UL Video series: A female perspective of life in the Irish army

Only one in fifteen people in the Defence Forces are women according to figures released last year.

UL Video series: A female perspective of life in the Irish army

The context

Only one in fifteen people in the Defence Forces are women according to figures released last year.

This video report looks at life in the Defence Forces from the perspective of Private Rebecca Coogan, who joined in 2012, and Captain Ciara Ní Ruairc, who joined in 2005.

It was shot in The Curragh Camp, Co. Kildare.

Women were first permitted to join the army in 1981 and we zoom into the present day to see how far they have come since then.

Civilian, barber and local historian, Reggie Darling, remembers when women first joined the Defence Forces in the Curragh.

The report lifts the lid on these Private Coogan and Captain Ní Ruairc’s reasons for joining the Defence Forces and what it’s like to work somewhere where the majority of your colleagues are men.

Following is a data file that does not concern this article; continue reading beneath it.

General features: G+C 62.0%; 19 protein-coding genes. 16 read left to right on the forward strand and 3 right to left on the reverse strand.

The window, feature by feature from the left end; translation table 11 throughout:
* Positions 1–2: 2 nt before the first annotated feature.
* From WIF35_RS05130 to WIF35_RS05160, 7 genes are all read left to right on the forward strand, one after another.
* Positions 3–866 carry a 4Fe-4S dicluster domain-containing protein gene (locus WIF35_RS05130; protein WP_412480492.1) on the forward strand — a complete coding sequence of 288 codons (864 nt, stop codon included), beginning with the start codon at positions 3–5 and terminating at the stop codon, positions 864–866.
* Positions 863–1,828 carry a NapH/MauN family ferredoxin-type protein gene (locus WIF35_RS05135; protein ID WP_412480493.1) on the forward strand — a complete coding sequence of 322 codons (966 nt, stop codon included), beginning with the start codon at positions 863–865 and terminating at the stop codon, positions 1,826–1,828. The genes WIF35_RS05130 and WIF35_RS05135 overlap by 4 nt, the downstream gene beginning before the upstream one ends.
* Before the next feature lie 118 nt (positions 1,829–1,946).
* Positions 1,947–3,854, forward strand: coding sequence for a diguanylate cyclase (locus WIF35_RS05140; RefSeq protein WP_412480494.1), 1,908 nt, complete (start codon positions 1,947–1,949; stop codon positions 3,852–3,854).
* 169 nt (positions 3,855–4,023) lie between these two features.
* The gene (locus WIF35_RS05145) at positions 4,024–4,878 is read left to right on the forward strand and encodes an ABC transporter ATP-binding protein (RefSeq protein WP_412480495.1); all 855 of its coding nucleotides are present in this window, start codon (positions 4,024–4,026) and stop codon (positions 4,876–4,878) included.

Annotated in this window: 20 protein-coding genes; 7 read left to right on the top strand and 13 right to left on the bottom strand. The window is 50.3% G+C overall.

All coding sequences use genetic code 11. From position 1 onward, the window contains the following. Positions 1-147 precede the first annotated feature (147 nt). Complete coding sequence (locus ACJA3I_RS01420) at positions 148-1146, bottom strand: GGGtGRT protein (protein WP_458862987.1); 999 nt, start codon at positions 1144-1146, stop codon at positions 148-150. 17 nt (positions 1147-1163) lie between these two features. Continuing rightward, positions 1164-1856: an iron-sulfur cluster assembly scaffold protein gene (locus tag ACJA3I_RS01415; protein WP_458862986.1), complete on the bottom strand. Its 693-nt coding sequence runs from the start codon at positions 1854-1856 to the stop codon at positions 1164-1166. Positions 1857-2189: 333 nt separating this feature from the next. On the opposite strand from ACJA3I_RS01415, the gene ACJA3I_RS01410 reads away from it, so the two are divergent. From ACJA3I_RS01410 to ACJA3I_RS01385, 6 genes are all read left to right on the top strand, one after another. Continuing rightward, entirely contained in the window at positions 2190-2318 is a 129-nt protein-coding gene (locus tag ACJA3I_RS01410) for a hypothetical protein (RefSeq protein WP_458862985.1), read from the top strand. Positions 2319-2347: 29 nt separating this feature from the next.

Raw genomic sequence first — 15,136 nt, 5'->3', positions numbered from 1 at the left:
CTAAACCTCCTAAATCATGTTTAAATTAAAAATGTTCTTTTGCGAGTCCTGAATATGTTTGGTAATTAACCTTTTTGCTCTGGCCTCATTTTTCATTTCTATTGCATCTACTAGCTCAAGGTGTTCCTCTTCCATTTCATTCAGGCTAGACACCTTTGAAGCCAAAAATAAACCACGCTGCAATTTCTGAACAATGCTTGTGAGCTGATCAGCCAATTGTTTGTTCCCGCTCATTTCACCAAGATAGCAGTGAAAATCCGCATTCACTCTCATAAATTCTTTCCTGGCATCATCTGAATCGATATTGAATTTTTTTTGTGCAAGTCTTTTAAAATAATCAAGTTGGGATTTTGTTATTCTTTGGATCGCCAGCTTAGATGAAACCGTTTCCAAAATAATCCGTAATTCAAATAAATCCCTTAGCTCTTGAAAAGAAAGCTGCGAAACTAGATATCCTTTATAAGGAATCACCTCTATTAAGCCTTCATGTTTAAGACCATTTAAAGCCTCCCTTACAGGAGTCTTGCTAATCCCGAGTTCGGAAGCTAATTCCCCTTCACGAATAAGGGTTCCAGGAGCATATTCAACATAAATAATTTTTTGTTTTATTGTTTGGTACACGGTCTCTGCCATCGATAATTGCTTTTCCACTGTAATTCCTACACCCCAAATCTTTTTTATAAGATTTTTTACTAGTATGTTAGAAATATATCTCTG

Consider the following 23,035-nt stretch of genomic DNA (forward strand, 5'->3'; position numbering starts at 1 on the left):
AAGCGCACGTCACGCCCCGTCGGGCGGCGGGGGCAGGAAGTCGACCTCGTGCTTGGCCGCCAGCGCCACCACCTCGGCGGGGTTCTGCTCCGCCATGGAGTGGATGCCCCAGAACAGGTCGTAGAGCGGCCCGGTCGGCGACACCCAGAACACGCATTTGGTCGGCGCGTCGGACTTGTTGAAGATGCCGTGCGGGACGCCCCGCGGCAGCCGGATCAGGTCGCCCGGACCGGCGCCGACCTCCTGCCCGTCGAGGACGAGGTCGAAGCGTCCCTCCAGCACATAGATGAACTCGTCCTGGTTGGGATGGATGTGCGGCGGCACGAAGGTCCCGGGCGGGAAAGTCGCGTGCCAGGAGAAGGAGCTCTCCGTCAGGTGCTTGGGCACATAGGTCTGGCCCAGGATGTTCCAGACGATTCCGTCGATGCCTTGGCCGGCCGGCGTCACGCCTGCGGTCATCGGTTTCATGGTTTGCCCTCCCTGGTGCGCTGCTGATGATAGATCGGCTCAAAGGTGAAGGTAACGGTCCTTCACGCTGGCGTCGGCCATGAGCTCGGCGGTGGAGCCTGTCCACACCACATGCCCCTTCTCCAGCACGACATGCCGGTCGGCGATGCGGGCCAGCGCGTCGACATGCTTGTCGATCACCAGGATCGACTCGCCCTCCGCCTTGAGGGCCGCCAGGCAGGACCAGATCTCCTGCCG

With Nasa’s first all-female spacewalk being cancelled earlier this year due to spacesuit size issues Rebecca says the Defence Forces are “getting better” at keeping women in mind when designing uniforms and equipment.

Commandant Gavin Egerton tells us the three main reasons why it is important to have women in the army.

Private Coogan and Captain Ní Ruairc reveal their career highlights to date and Private Coogan tells us about serving overseas in the Golan Heights - working on post in a Syrian conflict zone.

Captain Ní Ruairc says that the Defence Forces is a “lifelong learning organisation” and as such it continues to grow and adapt with the times.

Private Coogan concludes: “There is no reason why women shouldn’t join.”

The video

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